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Hear Res. 2011 Dec;282(1-2):243-51. doi: 10.1016/j.heares.2011.07.006. Epub 2011 Jul 23.

Audiometric characteristics of a Dutch family with Muckle-Wells syndrome.

Author information

1
Department of Otorhinolaryngology, Head and Neck Surgery, Radboud University Nijmegen Medical Centre, Nijmegen, The Netherlands. N.Weegerink@kno.umcn.nl

Abstract

Description of the audiometric and vestibular characteristics of a Dutch family with Muckle-Wells syndrome (MWS). Examination of all family members consisted of pure tone audiometry, otoscopy and genetic analysis. In addition, a selected group underwent speech audiometry, vestibulo-ocular examination, acoustic reflex testing and tests assessing loudness scaling, gap detection, difference limen for frequency and speech perception in noise. Linear regression analyses were performed on the audiometric data. Six clinically affected family members participated in this study and all were carriers of a p.Tyr859His mutation in the NLPR3 gene. Most affected family members reported bilateral, slowly progressive hearing impairment since childhood. Hearing impairment started at the high frequencies and the low- and mid-frequency threshold values deteriorated with advancing age. Annual threshold deterioration (ATD) ranged from 1.3 to 1.9 dB/year with the highest values at the lower frequencies. Longitudinal linear regression analysis demonstrated significant progression for a number of frequencies in five individuals. Speech recognition scores were clearly affected. However, these individuals tended to have higher speech recognition scores than presbyacusis patients at similar PTA(1,2,4 kHz) levels. The loudness growth curves were steeper than those found in individuals with normal hearing, except for one family member (individual IV:6). Suprathreshold measurements, such as difference limen for frequency (DL(f)), gap detection and particularly speech perception in noise were within the normal range or at least close to data obtained in two groups of patients with a so-called conductive type of hearing loss, situated in the cochlea. Hearing impairment in MWS is variable and shows resemblance to previously described intra-cochlear conductive hearing impairment. This could be helpful in elucidating the pathogenesis of hearing impairment in MWS. Other associated symptoms of MWS were mild and nonspecific in the present family. Therefore, even without any obvious syndromic features, MWS can be the cause of sensorineural hearing impairment, especially when combined with (mild) skin rash and musculoskeletal symptoms. An early diagnosis of MWS is essential to prevent irreversible damage from amyloidosis. The effect of IL-1β inhibitors on hearing impairment is more controversial, but an early start of treatment seems to be essential. Therefore, our results are of importance in patient care and counselling.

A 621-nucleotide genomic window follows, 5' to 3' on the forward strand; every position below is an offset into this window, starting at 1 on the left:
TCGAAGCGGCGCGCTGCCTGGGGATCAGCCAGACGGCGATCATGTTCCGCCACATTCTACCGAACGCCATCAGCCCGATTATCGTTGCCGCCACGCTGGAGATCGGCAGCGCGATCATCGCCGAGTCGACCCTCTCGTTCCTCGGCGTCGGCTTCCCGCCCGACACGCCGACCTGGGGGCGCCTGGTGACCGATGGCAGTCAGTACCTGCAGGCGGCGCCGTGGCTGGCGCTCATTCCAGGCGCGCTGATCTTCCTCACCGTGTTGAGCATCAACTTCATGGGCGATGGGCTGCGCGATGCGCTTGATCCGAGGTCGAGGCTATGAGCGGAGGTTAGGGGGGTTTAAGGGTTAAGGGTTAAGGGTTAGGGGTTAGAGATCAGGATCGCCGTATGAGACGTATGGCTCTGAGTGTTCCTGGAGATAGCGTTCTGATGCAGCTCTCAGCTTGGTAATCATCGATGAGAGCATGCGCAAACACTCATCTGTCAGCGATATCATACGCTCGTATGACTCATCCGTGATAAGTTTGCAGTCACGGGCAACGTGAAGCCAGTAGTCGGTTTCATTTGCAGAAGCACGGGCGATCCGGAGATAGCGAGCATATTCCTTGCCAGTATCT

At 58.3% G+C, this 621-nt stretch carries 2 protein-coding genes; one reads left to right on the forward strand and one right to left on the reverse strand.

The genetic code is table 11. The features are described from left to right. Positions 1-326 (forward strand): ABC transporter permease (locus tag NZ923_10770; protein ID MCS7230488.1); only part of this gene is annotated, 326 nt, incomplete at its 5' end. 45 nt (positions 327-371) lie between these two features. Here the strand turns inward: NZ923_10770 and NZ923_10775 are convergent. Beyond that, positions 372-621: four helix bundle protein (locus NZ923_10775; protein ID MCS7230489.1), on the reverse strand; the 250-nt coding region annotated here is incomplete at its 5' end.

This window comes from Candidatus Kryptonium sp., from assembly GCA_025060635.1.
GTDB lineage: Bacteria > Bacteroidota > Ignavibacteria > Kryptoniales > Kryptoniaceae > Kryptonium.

PMID:
21810457
DOI:
10.1016/j.heares.2011.07.006
[Indexed for MEDLINE]

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